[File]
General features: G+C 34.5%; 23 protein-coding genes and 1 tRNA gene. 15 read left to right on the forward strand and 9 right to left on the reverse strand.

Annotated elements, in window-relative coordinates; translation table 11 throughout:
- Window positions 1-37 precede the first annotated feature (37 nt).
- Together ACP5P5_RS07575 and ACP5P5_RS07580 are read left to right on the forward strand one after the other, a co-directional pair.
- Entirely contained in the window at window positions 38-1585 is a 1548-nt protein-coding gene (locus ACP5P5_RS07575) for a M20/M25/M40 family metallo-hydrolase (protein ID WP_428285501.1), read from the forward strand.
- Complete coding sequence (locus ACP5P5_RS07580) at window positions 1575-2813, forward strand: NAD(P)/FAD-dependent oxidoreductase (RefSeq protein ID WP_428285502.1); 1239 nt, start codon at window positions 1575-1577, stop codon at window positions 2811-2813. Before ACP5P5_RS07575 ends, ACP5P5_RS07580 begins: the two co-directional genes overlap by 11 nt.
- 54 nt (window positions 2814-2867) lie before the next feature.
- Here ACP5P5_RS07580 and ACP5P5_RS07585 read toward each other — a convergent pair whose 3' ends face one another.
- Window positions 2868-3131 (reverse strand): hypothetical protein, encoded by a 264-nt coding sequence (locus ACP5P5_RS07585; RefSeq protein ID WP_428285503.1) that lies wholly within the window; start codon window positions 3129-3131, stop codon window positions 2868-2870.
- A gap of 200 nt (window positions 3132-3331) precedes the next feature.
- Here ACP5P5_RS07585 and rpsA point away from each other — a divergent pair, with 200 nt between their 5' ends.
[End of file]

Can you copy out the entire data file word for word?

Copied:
General features: G+C 34.5%; 23 protein-coding genes and 1 tRNA gene. 15 read left to right on the forward strand and 9 right to left on the reverse strand.

Annotated elements, in window-relative coordinates; translation table 11 throughout:
- Window positions 1-37 precede the first annotated feature (37 nt).
- Together ACP5P5_RS07575 and ACP5P5_RS07580 are read left to right on the forward strand one after the other, a co-directional pair.
- Entirely contained in the window at window positions 38-1585 is a 1548-nt protein-coding gene (locus ACP5P5_RS07575) for a M20/M25/M40 family metallo-hydrolase (protein ID WP_428285501.1), read from the forward strand.
- Complete coding sequence (locus ACP5P5_RS07580) at window positions 1575-2813, forward strand: NAD(P)/FAD-dependent oxidoreductase (RefSeq protein ID WP_428285502.1); 1239 nt, start codon at window positions 1575-1577, stop codon at window positions 2811-2813. Before ACP5P5_RS07575 ends, ACP5P5_RS07580 begins: the two co-directional genes overlap by 11 nt.
- 54 nt (window positions 2814-2867) lie before the next feature.
- Here ACP5P5_RS07580 and ACP5P5_RS07585 read toward each other — a convergent pair whose 3' ends face one another.
- Window positions 2868-3131 (reverse strand): hypothetical protein, encoded by a 264-nt coding sequence (locus ACP5P5_RS07585; RefSeq protein ID WP_428285503.1) that lies wholly within the window; start codon window positions 3129-3131, stop codon window positions 2868-2870.
- A gap of 200 nt (window positions 3132-3331) precedes the next feature.
- Here ACP5P5_RS07585 and rpsA point away from each other — a divergent pair, with 200 nt between their 5' ends.